FOR IMMEDIATE RELEASE:
July 3, 2009
Watch out for Depression when Adult Kids Move Home
New study: Parents with adult children living at home are more likely to be depressed
VANCOUVER, BC — Families with children returning home from college this summer may face more challenges than they’ve been anticipating, according to a new study published in The British Journal of Psychiatry, which found that parents with adult children living at home are more likely to be depressed than empty-nesters. According to an International expert on boomerang kids, the findings aren’t surprising.
“It can be very difficult for parents and their adult children to share a home successfully, especially when the children have been away for a few years,” said Christina Newberry, founder of the website http://www.adultchildrenlivingathome.com. “After the parents and adult kids get used to space, privacy, and independence, the challenges of having two generations of adults living together can be really stressful and emotionally challenging for everyone.”
For parents who think their adult kids will just make a quick stop at home after college while finding their feet, Newberry has a harsh reality check. According to MonsterTRAK, a division of Monster.com, while only 22% of new grads plan to stay at home for more than six months, 40% of them still live at home more than a year after graduation.
For parents whose adult children have recently returned to the nest, it’s important to do some planning to make sure the situation doesn’t lead to depression — especially if the adult kids end up staying for longer than planned. Newberry recommends six key steps to protect your mental health and keep positive while living with adult kids at home:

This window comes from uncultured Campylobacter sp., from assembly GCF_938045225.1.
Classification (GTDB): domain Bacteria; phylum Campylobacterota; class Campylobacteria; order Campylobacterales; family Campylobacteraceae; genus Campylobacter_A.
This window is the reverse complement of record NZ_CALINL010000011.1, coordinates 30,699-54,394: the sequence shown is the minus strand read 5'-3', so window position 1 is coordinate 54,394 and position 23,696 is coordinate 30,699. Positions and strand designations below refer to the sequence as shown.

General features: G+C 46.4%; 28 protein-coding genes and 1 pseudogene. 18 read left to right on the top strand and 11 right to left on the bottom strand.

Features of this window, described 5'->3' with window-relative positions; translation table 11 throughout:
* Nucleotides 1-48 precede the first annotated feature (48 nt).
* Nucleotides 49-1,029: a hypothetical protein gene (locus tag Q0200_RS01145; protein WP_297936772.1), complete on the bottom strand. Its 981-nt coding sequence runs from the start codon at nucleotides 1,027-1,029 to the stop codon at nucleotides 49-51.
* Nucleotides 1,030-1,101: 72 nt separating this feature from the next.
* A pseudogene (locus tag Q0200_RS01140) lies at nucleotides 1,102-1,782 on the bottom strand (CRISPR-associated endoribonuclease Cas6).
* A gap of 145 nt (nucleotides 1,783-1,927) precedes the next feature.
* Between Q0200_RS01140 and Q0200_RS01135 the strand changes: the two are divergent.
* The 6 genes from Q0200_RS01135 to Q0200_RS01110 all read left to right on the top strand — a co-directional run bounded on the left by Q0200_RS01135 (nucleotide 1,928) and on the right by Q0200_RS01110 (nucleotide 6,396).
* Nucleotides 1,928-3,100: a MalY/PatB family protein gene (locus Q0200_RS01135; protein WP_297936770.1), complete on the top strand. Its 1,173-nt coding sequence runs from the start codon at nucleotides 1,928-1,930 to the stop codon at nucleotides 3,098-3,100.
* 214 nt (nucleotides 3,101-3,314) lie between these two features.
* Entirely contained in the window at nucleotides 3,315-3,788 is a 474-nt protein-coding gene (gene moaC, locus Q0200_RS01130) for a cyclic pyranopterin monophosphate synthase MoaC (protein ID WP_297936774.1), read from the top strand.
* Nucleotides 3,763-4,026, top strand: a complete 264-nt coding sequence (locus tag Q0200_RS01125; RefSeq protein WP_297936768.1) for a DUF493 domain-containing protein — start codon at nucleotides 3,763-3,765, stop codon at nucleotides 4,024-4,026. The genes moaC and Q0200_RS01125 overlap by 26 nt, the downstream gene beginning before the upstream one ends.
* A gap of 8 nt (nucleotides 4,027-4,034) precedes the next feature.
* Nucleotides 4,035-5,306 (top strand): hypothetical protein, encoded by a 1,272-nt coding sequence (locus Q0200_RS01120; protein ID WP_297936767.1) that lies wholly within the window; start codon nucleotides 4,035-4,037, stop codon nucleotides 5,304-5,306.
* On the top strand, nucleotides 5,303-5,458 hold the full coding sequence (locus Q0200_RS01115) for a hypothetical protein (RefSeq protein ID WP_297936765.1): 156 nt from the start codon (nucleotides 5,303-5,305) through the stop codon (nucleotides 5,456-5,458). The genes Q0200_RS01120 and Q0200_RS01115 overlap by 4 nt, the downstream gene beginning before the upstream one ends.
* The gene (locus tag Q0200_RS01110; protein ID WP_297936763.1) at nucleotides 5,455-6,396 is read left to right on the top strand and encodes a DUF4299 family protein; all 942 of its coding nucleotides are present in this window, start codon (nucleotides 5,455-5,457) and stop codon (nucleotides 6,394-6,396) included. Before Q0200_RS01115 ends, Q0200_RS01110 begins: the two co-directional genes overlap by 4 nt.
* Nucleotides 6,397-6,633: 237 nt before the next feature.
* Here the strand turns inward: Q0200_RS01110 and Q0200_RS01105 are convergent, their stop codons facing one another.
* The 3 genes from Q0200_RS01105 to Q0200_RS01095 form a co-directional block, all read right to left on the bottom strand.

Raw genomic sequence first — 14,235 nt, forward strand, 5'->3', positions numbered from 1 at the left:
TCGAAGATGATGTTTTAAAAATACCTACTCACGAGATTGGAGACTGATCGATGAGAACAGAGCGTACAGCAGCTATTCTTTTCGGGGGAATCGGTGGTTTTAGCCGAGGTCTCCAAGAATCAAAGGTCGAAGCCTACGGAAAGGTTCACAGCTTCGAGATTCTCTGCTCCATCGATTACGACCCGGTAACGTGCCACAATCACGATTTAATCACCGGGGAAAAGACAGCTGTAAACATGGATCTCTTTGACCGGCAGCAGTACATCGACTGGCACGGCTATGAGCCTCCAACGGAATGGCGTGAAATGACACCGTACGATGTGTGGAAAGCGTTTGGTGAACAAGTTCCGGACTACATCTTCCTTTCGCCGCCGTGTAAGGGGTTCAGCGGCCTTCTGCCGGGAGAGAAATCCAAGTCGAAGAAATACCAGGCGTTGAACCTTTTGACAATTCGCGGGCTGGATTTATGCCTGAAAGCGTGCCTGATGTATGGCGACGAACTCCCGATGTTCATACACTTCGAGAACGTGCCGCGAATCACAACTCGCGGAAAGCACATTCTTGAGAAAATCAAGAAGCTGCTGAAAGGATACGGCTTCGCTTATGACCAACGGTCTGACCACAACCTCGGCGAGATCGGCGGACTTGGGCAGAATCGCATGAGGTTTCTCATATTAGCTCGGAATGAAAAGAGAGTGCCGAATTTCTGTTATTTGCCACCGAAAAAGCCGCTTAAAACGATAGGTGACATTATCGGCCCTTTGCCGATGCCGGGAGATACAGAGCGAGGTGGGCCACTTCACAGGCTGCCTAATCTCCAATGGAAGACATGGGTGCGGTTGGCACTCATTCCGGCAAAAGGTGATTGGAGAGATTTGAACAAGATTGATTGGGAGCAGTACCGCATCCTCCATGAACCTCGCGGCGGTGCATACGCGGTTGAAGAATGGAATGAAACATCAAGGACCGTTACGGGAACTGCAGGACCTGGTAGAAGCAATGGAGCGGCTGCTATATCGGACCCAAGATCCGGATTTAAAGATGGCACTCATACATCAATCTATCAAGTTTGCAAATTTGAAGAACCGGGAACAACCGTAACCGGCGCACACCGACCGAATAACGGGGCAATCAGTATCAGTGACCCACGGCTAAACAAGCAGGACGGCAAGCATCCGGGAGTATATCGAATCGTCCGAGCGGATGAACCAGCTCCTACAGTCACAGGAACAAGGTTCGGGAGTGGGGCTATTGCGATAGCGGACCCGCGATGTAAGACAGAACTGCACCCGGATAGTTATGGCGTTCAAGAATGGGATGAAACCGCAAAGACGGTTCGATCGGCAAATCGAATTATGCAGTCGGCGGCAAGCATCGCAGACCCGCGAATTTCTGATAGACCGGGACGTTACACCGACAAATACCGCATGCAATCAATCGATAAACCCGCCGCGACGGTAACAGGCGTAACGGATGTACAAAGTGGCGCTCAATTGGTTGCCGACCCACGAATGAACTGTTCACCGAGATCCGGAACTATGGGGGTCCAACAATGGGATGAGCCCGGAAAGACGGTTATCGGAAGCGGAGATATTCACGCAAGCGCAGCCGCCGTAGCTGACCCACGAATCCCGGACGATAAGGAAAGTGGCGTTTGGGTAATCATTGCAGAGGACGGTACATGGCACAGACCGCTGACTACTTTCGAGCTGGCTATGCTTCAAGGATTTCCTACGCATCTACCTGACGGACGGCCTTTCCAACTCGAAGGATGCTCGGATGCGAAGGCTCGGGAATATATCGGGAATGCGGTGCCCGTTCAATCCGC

– Put yourself first: It’s difficult for parents to put their own needs ahead of the needs of their children, but when adult kids are at home, this is critical. Don’t change travel or retirement plans to support your adult kids unless they’re really in trouble. And don’t give up your den if it’s an important retreat — find an unused space where your adult child can settle in.
– Establish ground rules: Adult kids might not like the word “rules” but the’re important for making sure everyone has the same expectations and everyone’s needs are met. Some families with adult children living at home find a contract can help formalize the rules and keep everyone on the same page.
– Ask kids to contribute: They may not be able to afford market-value rent, but adult children living at home should help make a dent in the extra expenses they create (extra gas, higher phone bill, etc.), or at least contribute their labor to household chores. Parents with adult kids who help out around the house are less likely to feel taken advantage of or financially compromised.
– Don’t take on too much: A college grad is capable of cleaning a bedroom, making a meal, and doing laundry. Don’t start providing the same “services” you did when kids were small or you’ll be setting yourself up for way more work than you should reasonably bear, and paving the way for resentment and other bad feelings.
– Take time out for yourself and your spouse: Your kids are grown-ups now, so they don’t need (and probably don’t want) to spend all their time with you. Make time to do things for yourself, and be sure your spouse isn’t pushed aside — especially if your spouse is your kids’ step-parent.
– Talk, talk, talk: Communication is the most important step in keeping parents and adult kids happy. Don’t hold in anger, don’t seethe, and be honest. Share your thoughts and work together to continually improve the situation.
Following these tips can help prevent stress-induced blowups that can permanently damage important family relationships and lead to parental depression when there are adult children living at home.
More helpful tips for dealing with the emotional challenges that parents face with adult children moving home are available at http://www.adultchildrenlivingathome.com.
About Christina Newberry: Christina Newberry is the author of The Hands-on Guide to Surviving Adult Children Living at Home. Her web site — www.adultchildrenlivingathome.com — offers detailed information on how to establish a workable living arrangement with adult children living at home, including lots of great tips and strategies, plus a customizable “Under One Roof” contract and household budget calculator. Recently featured on radio in Australia and Canada, and in newspapers across the United States, Newberry is available for interviews or comments on boomerang kids and adult children living at home.